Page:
WASHINGTON (AFP) - A rocket fired by the Islamic State in Iraq and Syria (ISIS) at US forces in Iraq may have carried a chemical agent, a US defence official said on Wednesday (Sept 21).
If confirmed, it would be the first recorded chemical attack on US troops since the militant group overran parts of northern and western Iraq in 2014.
No one was injured in Tuesday's blast near an airfield by the northern town of Qayyarah and no one showed any immediate signs of exposure to the suspected mustard agent, the official said.
Several hundred US troops are working with Iraqi partners to strengthen the airfield ahead of a push on the IS stronghold of Mosul.
The defence official, speaking on condition of anonymity, said an incoming round had exploded within the base perimeter during an "indirect fire" attack.
A small team of US troops later inspected the fragmented ordinance and found one bit with a suspicious, tar-like black oily substance that they tested in the field.
That initial test was positive for a "mustard agent". A second test was negative, and a third sample has been sent to a proper laboratory for definitive analysis.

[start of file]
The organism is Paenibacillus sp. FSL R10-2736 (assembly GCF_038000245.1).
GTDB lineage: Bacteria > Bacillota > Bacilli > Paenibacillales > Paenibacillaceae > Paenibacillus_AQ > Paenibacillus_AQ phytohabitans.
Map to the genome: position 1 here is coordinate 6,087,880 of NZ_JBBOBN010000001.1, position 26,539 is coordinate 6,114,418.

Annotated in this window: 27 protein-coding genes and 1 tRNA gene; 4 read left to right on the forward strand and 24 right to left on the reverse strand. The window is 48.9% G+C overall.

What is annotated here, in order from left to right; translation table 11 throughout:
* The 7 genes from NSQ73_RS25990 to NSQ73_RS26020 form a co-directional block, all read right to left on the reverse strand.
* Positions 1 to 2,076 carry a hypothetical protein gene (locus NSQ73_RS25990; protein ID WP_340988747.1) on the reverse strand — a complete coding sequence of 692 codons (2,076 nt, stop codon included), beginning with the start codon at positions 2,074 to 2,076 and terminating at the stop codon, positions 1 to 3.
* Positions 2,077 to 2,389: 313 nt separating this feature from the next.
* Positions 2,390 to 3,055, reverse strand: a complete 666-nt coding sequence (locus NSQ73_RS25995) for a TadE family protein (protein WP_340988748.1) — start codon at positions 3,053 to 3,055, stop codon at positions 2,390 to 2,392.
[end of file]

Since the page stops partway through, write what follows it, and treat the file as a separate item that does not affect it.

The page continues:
The official downplayed the seriousness of the incident, saying the shell would have been "militarily ineffective". "Our concern is not much greater after seeing this," he said.
Still, the troops who handled the fragments went through a standard decontamination procedure.
US-led coalition warplanes last week destroyed a factory near Mosul suspected of being used by IS to make chemical weapons.
Observers have repeatedly alleged IS has used chemical weapons, and the Pentagon has confirmed the jihadists have deployed chlorine and sulfur mustard devices.
Iraqi security forces, backed by coalition air power, are in the final weeks of "shaping" operations ahead of an assault to recapture Mosul, which IS seized in 2014 and which remains the jihadists' last main stronghold in Iraq.